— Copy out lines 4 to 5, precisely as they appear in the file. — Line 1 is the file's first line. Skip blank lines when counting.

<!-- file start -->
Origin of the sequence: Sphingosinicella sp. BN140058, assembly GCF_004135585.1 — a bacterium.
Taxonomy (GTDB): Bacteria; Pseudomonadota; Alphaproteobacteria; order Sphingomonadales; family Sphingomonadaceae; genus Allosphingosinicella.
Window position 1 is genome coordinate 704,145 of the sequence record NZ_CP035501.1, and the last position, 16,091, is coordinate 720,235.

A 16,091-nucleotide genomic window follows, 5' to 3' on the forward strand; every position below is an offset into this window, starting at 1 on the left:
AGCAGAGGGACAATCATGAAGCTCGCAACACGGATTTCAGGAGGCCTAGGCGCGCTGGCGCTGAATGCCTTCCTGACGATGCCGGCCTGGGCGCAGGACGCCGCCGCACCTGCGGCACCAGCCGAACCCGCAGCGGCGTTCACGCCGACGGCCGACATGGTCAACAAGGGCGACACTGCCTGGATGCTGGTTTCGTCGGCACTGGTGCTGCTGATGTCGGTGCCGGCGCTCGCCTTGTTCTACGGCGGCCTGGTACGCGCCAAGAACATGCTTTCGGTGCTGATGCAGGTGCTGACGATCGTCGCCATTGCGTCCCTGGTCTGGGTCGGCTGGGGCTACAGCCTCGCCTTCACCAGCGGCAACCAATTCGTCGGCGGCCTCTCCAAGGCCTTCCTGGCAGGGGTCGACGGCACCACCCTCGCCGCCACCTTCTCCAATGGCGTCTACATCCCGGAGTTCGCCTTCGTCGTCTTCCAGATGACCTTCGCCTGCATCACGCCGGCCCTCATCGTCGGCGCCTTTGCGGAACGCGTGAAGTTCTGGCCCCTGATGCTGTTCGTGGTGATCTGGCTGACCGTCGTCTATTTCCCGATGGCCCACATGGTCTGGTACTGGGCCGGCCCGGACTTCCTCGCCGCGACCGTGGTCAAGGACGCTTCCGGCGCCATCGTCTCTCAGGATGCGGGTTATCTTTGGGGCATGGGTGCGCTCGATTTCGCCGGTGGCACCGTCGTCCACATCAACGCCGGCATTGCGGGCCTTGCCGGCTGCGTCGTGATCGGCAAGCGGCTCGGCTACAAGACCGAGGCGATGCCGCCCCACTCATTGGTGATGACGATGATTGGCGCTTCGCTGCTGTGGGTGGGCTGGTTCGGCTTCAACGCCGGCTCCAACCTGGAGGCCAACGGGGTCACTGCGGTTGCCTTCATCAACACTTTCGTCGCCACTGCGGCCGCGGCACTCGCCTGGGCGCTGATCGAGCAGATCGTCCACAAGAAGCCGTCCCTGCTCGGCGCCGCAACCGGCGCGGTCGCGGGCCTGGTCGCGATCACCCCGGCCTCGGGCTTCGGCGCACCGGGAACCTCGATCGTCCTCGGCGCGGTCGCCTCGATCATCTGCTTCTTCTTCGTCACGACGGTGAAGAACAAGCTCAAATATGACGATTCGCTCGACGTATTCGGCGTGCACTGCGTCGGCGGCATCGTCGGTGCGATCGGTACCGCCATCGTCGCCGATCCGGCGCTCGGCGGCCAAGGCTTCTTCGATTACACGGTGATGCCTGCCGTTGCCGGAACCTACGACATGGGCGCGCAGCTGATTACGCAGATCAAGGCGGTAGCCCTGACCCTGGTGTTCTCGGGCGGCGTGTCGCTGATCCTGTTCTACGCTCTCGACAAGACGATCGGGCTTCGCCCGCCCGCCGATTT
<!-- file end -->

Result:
A 16,091-nucleotide genomic window follows, 5' to 3' on the forward strand; every position below is an offset into this window, starting at 1 on the left:
AGCAGAGGGACAATCATGAAGCTCGCAACACGGATTTCAGGAGGCCTAGGCGCGCTGGCGCTGAATGCCTTCCTGACGATGCCGGCCTGGGCGCAGGACGCCGCCGCACCTGCGGCACCAGCCGAACCCGCAGCGGCGTTCACGCCGACGGCCGACATGGTCAACAAGGGCGACACTGCCTGGATGCTGGTTTCGTCGGCACTGGTGCTGCTGATGTCGGTGCCGGCGCTCGCCTTGTTCTACGGCGGCCTGGTACGCGCCAAGAACATGCTTTCGGTGCTGATGCAGGTGCTGACGATCGTCGCCATTGCGTCCCTGGTCTGGGTCGGCTGGGGCTACAGCCTCGCCTTCACCAGCGGCAACCAATTCGTCGGCGGCCTCTCCAAGGCCTTCCTGGCAGGGGTCGACGGCACCACCCTCGCCGCCACCTTCTCCAATGGCGTCTACATCCCGGAGTTCGCCTTCGTCGTCTTCCAGATGACCTTCGCCTGCATCACGCCGGCCCTCATCGTCGGCGCCTTTGCGGAACGCGTGAAGTTCTGGCCCCTGATGCTGTTCGTGGTGATCTGGCTGACCGTCGTCTATTTCCCGATGGCCCACATGGTCTGGTACTGGGCCGGCCCGGACTTCCTCGCCGCGACCGTGGTCAAGGACGCTTCCGGCGCCATCGTCTCTCAGGATGCGGGTTATCTTTGGGGCATGGGTGCGCTCGATTTCGCCGGTGGCACCGTCGTCCACATCAACGCCGGCATTGCGGGCCTTGCCGGCTGCGTCGTGATCGGCAAGCGGCTCGGCTACAAGACCGAGGCGATGCCGCCCCACTCATTGGTGATGACGATGATTGGCGCTTCGCTGCTGTGGGTGGGCTGGTTCGGCTTCAACGCCGGCTCCAACCTGGAGGCCAACGGGGTCACTGCGGTTGCCTTCATCAACACTTTCGTCGCCACTGCGGCCGCGGCACTCGCCTGGGCGCTGATCGAGCAGATCGTCCACAAGAAGCCGTCCCTGCTCGGCGCCGCAACCGGCGCGGTCGCGGGCCTGGTCGCGATCACCCCGGCCTCGGGCTTCGGCGCACCGGGAACCTCGATCGTCCTCGGCGCGGTCGCCTCGATCATCTGCTTCTTCTTCGTCACGACGGTGAAGAACAAGCTCAAATATGACGATTCGCTCGACGTATTCGGCGTGCACTGCGTCGGCGGCATCGTCGGTGCGATCGGTACCGCCATCGTCGCCGATCCGGCGCTCGGCGGCCAAGGCTTCTTCGATTACACGGTGATGCCTGCCGTTGCCGGAACCTACGACATGGGCGCGCAGCTGATTACGCAGATCAAGGCGGTAGCCCTGACCCTGGTGTTCTCGGGCGGCGTGTCGCTGATCCTGTTCTACGCTCTCGACAAGACGATCGGGCTTCGCCCGCCCGCCGATTT